(CNSNews.com) - "The real problem that we have when it comes to debt is very simple," President Obama told the nation's governors on Monday. "It is that our population's getting older, and we use a lot of health care.
"And health care -- we spend more for less, frankly, than most other advanced nations, partly because we do a lot of emergency room care. Some of it is because we, you know, overprescribe, we over-test. Some of it is we drive innovation and technology, and people always want the best stuff, but that costs money.
"Some of it is because -- the accident of how our health care system evolved means that we got private-sector involvement, and they've got to make a profit, and they've got overhead, and so forth. So there are a whole bunch of reasons, but essentially, we spend about 6 to 8 percent more than our wealthy nation counterparts, per capita, on health care. That delta -- that difference -- is our debt."
Obama told the National Governors Association that concerns about the debt are why he pushed for transformation of the health care system.
"It was not just the compassion I felt for people personally being impacted -- getting sick and losing their home, or not being able to get care for their kids, or having to go to the emergency room because of -- of routine issues that should have been dealt with by a primary care physician.
"It also had to do with the fact that this system is hugely inefficient, and if we don't make it more efficient, then we're not going to solve our debt problem."
Obama said his Fiscal Year 2017 budget has "stabilized" the amount of discretionary spending added to the debt each year, but over the long-term, "we're going to have to tackle...health care spending," he said.
"And if we don't do that, then, you know, we -- we can cut food stamps and we can cut WIC (welfare) programs and we can cut education programs and you can cut out Head Start. You can cut out every single discretionary program that Democrats support and a lot of...Republican governors support, but sometimes, members of Congress say are a waste, or big government, or what have you.
"You can get rid of all that discretionary spending. It won't matter, because the big-ticket item is Medicare, Medicaid, and in the private sector, the big-ticket item, that's where the inflation is, is on the health care side."
Obama called for a "serious conversation" about health care spending: "Maybe it'll have to happen once I'm gone because the Affordable Care Act and the debate around health care has gotten so politicized, so toxic that we can't have a sensible conversation about it, despite the fact that I implemented a measure that was passed by a Republican governor (Mitt Romney in Massachusetts), but that's a whole other question."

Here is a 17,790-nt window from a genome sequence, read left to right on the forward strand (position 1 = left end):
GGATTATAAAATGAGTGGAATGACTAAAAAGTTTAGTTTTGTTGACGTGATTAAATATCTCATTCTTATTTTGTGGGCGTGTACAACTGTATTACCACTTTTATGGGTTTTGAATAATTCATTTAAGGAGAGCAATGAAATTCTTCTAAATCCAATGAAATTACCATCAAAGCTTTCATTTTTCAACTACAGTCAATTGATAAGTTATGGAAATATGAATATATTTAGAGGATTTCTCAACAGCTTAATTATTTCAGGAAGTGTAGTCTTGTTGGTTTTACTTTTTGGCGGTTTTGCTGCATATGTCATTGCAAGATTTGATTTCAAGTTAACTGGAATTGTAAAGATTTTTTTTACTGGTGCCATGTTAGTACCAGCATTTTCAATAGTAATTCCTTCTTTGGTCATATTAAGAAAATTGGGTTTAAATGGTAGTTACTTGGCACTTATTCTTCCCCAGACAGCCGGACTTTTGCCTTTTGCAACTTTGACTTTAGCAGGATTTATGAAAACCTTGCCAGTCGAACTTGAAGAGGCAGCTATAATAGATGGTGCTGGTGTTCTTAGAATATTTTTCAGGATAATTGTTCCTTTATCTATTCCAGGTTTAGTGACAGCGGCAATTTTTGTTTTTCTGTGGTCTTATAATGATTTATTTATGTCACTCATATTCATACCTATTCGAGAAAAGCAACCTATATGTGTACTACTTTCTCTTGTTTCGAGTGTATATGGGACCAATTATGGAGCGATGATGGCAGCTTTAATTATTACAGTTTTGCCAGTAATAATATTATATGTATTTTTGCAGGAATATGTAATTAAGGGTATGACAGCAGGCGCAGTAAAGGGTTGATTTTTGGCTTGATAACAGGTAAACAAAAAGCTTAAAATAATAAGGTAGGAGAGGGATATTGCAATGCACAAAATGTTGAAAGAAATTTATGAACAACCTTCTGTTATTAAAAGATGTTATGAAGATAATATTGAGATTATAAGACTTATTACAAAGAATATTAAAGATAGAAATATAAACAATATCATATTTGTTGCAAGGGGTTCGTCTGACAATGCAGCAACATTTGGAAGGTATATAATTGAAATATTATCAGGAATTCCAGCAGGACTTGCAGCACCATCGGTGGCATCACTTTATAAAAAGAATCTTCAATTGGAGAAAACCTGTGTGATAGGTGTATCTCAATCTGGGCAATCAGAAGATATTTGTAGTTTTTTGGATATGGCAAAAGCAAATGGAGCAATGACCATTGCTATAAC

Obama said he's embraced cost-saving measures that Republican governors also have used, "and then suddenly now, this is some Obama scheme or plot.
"But maybe once I'm gone, we can go back to have a sensible conversation between Democrats and Republicans about how we should...incentivize greater efficiency, better outcomes, higher quality for lower cost in our health care system. And if we do that, that's going to make the biggest difference. The single biggest thing that we were able to do to bring down any additions to the debt since I've been in office was over the last three to four years, we've kept health care inflation at its lowest rate in 50 years since the Affordable Care Act."
Obama said his efforts to make health care "more efficient" have saved the Medicare Trust Fund over $100 billion. "And by the way, people got just as good or better care. This wasn't done through rationing, it wasn't done through us cutting people out of the program, it just had to do with better delivery."
Obama also plugged Medicaid expansion as a "smart" way for the states to save money over the long-term.
According to the Congressional Budget Office, growth in spending -- particularly for Social Security, health care, and interest payments on the federal debt -- is expected to outpace growth in revenues over the coming 10 years.
Those projected rising deficits would push debt held by the public up to 86 percent of GDP by the end of 2026, which is more than twice the average over the past five decades.
President Obama's own deficit-reduction commission in 2013 offered four steps to deficit reduction, including reductions in defense and nondefense discretionary spending; higher taxes on incomes above $450,000; entitlement reforms, including reduced Medicare and Medicaid spending; reforming Social Security to make it solvent, and making Medicare spending "sustainable."
Neither the Obama administration nor Congress has acted on the commission's recommendations.